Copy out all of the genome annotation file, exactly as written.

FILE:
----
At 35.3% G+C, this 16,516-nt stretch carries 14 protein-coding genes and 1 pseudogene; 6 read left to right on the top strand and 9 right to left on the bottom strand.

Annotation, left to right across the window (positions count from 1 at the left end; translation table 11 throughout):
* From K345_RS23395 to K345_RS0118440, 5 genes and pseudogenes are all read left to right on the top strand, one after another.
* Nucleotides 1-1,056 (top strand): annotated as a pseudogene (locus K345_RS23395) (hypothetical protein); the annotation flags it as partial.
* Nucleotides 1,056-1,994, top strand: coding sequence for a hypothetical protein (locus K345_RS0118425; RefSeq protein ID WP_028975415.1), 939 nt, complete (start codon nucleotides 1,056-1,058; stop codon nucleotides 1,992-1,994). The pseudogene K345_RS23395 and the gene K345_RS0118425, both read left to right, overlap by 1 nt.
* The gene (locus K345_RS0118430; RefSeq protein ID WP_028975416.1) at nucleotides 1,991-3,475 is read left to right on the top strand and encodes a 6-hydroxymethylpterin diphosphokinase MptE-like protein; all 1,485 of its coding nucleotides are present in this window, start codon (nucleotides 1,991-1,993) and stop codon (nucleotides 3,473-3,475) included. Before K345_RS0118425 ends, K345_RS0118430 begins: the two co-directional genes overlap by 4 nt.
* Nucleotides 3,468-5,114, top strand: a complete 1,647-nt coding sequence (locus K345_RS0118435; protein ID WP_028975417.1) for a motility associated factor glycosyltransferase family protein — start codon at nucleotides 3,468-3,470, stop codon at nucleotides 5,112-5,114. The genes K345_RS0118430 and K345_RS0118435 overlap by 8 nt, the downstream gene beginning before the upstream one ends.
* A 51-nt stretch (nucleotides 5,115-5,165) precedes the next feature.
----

At 35.3% G+C, this 16,516-nt stretch carries 14 protein-coding genes and 1 pseudogene; 6 read left to right on the top strand and 9 right to left on the bottom strand.

Annotation, left to right across the window (positions count from 1 at the left end; translation table 11 throughout):
* From K345_RS23395 to K345_RS0118440, 5 genes and pseudogenes are all read left to right on the top strand, one after another.
* Nucleotides 1-1,056 (top strand): annotated as a pseudogene (locus K345_RS23395) (hypothetical protein); the annotation flags it as partial.
* Nucleotides 1,056-1,994, top strand: coding sequence for a hypothetical protein (locus K345_RS0118425; RefSeq protein ID WP_028975415.1), 939 nt, complete (start codon nucleotides 1,056-1,058; stop codon nucleotides 1,992-1,994). The pseudogene K345_RS23395 and the gene K345_RS0118425, both read left to right, overlap by 1 nt.
* The gene (locus K345_RS0118430; RefSeq protein ID WP_028975416.1) at nucleotides 1,991-3,475 is read left to right on the top strand and encodes a 6-hydroxymethylpterin diphosphokinase MptE-like protein; all 1,485 of its coding nucleotides are present in this window, start codon (nucleotides 1,991-1,993) and stop codon (nucleotides 3,473-3,475) included. Before K345_RS0118425 ends, K345_RS0118430 begins: the two co-directional genes overlap by 4 nt.
* Nucleotides 3,468-5,114, top strand: a complete 1,647-nt coding sequence (locus K345_RS0118435; protein ID WP_028975417.1) for a motility associated factor glycosyltransferase family protein — start codon at nucleotides 3,468-3,470, stop codon at nucleotides 5,112-5,114. The genes K345_RS0118430 and K345_RS0118435 overlap by 8 nt, the downstream gene beginning before the upstream one ends.
* A 51-nt stretch (nucleotides 5,115-5,165) precedes the next feature.